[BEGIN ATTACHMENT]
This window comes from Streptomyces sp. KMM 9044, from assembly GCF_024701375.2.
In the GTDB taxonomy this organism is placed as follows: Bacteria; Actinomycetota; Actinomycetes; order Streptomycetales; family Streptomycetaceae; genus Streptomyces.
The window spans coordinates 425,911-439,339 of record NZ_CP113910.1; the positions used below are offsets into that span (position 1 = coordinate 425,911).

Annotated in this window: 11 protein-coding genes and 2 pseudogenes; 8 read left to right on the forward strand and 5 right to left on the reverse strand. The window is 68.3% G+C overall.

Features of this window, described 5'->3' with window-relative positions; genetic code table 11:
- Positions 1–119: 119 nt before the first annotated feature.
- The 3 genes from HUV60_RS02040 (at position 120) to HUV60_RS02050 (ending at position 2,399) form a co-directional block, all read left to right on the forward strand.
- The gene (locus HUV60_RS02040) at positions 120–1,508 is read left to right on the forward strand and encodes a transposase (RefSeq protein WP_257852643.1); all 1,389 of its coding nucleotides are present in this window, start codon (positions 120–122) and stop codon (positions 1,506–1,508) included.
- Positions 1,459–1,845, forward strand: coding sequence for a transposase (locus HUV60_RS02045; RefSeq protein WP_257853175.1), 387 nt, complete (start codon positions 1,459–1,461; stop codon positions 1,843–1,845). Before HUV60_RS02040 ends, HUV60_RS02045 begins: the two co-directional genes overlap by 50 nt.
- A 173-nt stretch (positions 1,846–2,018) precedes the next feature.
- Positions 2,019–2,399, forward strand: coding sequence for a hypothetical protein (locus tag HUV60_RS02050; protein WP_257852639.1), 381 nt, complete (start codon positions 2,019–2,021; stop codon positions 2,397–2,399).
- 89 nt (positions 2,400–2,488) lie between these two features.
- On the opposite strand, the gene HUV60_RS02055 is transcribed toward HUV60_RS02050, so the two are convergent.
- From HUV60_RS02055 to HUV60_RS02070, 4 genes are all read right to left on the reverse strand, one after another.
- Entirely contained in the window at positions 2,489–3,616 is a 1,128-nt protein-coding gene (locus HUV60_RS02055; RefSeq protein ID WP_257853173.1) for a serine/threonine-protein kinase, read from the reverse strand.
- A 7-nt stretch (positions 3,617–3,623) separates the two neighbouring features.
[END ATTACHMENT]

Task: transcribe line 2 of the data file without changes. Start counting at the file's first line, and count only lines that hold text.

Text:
In the GTDB taxonomy this organism is placed as follows: Bacteria; Actinomycetota; Actinomycetes; order Streptomycetales; family Streptomycetaceae; genus Streptomyces.